By Orson Scott Card
Each time a group of Christians comes up with an unfamiliar way of understanding the scriptures and our relationship with God, there are other Christians who are quick to insist that anyone who believes like that can’t really be Christian.
Much blood has been shed over these doctrinal differences; wars have been fought, boundaries have been changed, and people have gone into exile.
Whether it was the often bloody struggle between Arians and Athanasians, between Lutherans and Catholics, between the Church of England and the Puritans, people have been willing, it seems, to die, to kill, and to deprive others of their rights as citizens over differences of Christian belief.
In America, though, we long ago decided — though not easily — to put such things behind us. Many states refused to ratify the Constitution until it included provisions forbidding one religion to be given preference over others.
Besides the first amendment, there is this statement in Article 6: “No religious test shall ever be required as a qualification to any office or public trust under the United States.”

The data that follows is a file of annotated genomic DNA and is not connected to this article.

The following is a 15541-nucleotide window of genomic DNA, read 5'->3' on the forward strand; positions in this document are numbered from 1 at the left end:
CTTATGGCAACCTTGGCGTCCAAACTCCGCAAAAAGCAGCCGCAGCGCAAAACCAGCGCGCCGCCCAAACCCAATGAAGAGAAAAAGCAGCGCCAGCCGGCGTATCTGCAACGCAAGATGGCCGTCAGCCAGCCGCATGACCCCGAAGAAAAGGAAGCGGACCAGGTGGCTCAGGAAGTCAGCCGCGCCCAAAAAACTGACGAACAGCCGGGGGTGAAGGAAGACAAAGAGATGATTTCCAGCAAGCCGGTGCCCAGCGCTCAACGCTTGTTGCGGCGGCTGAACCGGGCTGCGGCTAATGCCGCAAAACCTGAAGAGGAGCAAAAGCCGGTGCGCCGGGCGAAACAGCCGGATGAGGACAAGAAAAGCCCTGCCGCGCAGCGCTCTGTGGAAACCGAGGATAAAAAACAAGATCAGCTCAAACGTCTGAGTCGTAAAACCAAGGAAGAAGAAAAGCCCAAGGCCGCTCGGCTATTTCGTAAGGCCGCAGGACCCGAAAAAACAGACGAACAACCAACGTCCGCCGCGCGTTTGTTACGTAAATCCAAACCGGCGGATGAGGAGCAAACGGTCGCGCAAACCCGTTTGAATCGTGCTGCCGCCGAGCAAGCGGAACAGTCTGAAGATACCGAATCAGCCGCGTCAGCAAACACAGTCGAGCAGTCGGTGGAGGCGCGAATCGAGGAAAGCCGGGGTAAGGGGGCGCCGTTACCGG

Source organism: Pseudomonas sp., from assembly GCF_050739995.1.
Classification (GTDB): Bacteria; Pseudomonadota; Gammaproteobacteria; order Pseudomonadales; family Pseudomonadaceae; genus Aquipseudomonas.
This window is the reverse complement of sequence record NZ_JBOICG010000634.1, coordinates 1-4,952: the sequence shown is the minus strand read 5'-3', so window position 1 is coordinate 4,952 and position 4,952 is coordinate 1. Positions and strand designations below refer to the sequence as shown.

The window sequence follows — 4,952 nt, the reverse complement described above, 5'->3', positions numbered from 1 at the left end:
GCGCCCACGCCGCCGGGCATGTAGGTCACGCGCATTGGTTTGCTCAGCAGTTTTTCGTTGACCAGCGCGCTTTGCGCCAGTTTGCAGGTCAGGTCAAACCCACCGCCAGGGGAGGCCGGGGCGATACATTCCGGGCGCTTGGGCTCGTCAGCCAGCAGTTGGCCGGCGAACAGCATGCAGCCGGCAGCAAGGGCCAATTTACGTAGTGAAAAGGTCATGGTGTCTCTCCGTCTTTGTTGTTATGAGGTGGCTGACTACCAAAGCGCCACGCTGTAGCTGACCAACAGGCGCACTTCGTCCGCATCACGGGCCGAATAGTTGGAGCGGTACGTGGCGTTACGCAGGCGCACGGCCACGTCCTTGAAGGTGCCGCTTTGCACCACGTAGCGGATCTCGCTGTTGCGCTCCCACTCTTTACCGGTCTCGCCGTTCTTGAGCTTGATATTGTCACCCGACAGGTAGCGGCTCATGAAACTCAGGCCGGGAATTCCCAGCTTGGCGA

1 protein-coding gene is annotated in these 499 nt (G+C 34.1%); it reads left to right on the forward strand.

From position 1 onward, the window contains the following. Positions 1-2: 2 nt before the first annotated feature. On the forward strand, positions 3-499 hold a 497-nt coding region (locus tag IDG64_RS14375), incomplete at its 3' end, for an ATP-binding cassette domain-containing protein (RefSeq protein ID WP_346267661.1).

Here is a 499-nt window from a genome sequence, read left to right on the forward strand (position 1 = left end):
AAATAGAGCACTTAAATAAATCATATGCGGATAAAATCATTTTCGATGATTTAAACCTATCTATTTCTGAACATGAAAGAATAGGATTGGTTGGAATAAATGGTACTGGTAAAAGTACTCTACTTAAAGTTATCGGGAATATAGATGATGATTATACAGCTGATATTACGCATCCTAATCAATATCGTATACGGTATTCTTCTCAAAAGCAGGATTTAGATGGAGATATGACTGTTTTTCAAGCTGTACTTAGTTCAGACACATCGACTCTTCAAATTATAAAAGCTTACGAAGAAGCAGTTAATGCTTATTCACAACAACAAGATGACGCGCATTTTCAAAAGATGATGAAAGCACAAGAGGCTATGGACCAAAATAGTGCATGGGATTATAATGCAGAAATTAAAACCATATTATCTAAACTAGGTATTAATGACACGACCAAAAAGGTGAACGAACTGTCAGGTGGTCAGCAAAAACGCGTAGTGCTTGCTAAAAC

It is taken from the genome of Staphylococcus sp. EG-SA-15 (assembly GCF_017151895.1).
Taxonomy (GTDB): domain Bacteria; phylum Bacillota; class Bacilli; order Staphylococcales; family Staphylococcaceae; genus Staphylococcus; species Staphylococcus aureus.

This didn’t mean that Americans stopped caring about doctrinal differences. Quite the contrary — America became a place where, if anything, we talked incessantly about religious differences.
I mean, what would have been the point of open religious discussion in Catholic France or Church-of-England Britain or Lutheran Sweden?
But in America, we agreed that people who had very different ideas of what it meant to be Christian could — and must — get along without violence.
Well, mostly without violence. There were many places in America where Catholics were not counted as Christians. And when we Mormons came along, well, we were clearly beyond the pale — for precisely the reasons that Dr. Mohler outlines (though for other reasons as well).
While Dr. Mohler sometimes couches his summary of our beliefs in terms we would not choose, I am happy that his explanation is generally clear and fair-minded. (His characterization of the Book of Mormon’s presentation of Christ is the exact opposite of the truth — the Book of Mormon makes every single point that he says it does not. But I don’t expect him to be an expert on the book, or even to have read it.)